Perspective paper: ‘Candy at the Cash Register — A Risk Factor for Obesity and Chronic Disease’
October 12, 2012
By Deborah A. Cohen, M.D., M.P.H., and Susan H. Babey, Ph.D.
A basic misconception has stymied our response to the obesity epidemic: the belief that food-related decisions are consciously and deliberately made. Our reluctance to interfere with or regulate the food environment is a direct consequence of the belief that people’s food choices reflect their true desires. However, given the large proportion of people who claim that they want to lose weight and the small proportion who are actually able to do so, we must concede that human behavior doesn’t always conform with professed goals.
The reality is that food choices are often automatic and made without full conscious awareness. In many cases, they may even be the opposite of what the person deciding would consciously prefer. What and how much people eat are highly influenced by contextual factors that they may not recognize and therefore cannot easily resist. A clear example of this influence is the placement of candy at the cash register, which is widely acknowledged to be a promotional strategy called “impulse marketing.” Impulse marketing encourages spur-of-the-moment, emotion-related purchases that are triggered by seeing the product or a related message.
Impulse marketing works through the placement and display of products in retail outlets. In fact, the arrangement of products in stores is the most important malleable determinant of sales. For example, goods placed in prominent end-of-aisle locations account for about 30 percent of all supermarket sales. Indeed, vendors pay a slotting fee to retail markets to guarantee that their products will be placed in these locations. Placing products in prominent locations or spots where consumers will see them at the end of their shopping journey can increase their sales by as much as a factor of five. Much of marketing research concerns itself with how products are displayed and placed in stores.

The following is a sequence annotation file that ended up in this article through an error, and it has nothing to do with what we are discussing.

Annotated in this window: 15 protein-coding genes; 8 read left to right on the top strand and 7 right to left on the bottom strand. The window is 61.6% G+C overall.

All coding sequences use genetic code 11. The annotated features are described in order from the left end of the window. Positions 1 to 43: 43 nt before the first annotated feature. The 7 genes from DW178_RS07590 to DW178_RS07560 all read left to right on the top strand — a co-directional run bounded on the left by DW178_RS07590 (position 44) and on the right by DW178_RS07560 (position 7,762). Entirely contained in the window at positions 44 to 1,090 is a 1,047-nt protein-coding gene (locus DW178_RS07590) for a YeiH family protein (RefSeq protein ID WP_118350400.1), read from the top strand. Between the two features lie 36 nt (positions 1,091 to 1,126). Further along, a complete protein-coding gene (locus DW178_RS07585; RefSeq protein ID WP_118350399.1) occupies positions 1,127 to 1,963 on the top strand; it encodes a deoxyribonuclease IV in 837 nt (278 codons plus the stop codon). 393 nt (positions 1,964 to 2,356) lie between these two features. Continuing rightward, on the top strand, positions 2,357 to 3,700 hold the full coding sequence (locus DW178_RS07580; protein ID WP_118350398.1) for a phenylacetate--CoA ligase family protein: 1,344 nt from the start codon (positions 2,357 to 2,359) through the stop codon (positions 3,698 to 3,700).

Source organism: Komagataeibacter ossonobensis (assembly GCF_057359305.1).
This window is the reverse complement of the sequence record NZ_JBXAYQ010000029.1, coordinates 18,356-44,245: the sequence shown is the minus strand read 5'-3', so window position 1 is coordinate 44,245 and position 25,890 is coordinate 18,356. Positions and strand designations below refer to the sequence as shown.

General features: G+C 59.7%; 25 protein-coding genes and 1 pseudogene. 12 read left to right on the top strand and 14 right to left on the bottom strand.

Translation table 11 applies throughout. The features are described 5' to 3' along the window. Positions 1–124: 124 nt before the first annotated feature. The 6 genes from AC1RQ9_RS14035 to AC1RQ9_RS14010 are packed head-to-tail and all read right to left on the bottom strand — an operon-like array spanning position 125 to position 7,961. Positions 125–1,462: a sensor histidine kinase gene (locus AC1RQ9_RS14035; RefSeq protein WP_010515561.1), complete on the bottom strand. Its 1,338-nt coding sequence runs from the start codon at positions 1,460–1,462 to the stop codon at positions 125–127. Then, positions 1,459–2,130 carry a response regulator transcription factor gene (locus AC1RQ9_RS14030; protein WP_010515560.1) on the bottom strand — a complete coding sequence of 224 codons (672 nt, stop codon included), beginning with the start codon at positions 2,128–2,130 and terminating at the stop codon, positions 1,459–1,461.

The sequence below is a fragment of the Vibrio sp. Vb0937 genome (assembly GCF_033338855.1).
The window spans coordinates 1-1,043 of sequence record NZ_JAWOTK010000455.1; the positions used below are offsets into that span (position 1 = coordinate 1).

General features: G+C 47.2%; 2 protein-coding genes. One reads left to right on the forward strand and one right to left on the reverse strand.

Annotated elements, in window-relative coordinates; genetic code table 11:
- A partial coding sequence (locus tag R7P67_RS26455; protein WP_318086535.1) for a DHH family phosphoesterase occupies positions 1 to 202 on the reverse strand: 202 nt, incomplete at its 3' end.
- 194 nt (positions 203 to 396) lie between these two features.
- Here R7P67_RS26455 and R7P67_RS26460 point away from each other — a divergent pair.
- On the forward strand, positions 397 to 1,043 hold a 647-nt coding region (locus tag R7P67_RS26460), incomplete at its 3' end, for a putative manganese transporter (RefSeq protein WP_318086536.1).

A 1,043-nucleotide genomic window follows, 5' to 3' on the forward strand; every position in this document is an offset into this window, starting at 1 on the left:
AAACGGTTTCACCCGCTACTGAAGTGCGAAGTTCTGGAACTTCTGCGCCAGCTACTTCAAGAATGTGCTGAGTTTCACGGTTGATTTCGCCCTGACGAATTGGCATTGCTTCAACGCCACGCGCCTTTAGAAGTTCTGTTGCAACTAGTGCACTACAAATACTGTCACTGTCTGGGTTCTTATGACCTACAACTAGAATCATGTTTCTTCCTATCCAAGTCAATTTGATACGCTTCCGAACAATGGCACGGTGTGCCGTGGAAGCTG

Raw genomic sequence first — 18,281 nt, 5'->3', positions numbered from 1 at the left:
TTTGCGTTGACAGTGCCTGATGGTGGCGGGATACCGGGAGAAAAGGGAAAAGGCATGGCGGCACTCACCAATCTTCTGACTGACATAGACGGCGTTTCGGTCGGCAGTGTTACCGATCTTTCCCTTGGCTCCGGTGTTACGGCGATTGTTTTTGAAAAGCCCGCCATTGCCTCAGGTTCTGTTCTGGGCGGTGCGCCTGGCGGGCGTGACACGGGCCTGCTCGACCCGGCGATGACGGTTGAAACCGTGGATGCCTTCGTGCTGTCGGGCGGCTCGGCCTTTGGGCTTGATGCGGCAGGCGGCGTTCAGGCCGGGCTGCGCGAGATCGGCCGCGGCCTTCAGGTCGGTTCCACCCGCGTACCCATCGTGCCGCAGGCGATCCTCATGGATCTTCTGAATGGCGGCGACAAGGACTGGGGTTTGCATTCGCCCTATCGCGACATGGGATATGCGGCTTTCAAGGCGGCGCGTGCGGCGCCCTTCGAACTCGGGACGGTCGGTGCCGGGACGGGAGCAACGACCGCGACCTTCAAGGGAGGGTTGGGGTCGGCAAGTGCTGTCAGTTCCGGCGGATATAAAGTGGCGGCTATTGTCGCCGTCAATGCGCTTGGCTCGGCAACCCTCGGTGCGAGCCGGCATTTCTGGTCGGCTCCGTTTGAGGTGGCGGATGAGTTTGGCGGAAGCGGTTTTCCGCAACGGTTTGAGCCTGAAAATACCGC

Placement of foods in prominent locations increases the rate at which they’re purchased; purchase leads to consumption; and consumption of foods high in sugar, fat, and salt increases the risks of chronic diseases. Because of this chain of causation, we would argue that the prominent placement of foods associated with chronic diseases should be treated as a risk factor for those diseases. And in light of the public health implications, steps should be taken to mitigate that risk.
Even if many people acknowledge that food placement can attract attention, they think that those who respond to impulse marketing simply lack self-control and should learn how to resist such marketing strategies. Yet research using eye-tracking equipment has shown that the attention drawn by special displays, particularly on the ends of aisles, has more to do with the display characteristics than with the goals and capacities of individual people. Something about the arrangements and the edges of such displays compels a response. Marketers carefully pretest their promotional displays and often use the same sophisticated eye-tracking equipment to make sure that customers cannot ignore them. People lack the capacity to fully control their eye gaze, and what they look at the longest is the strongest predictor of what they will buy. Furthermore, most purchasing decisions are made very quickly and automatically without substantial cognitive input, usually in less than a second. And choices of foods high in fat and sugar are made more quickly than are choices of healthful foods such as fruits and vegetables. For all these reasons, promotional displays of low-nutrient foods are both particularly influential and difficult to resist.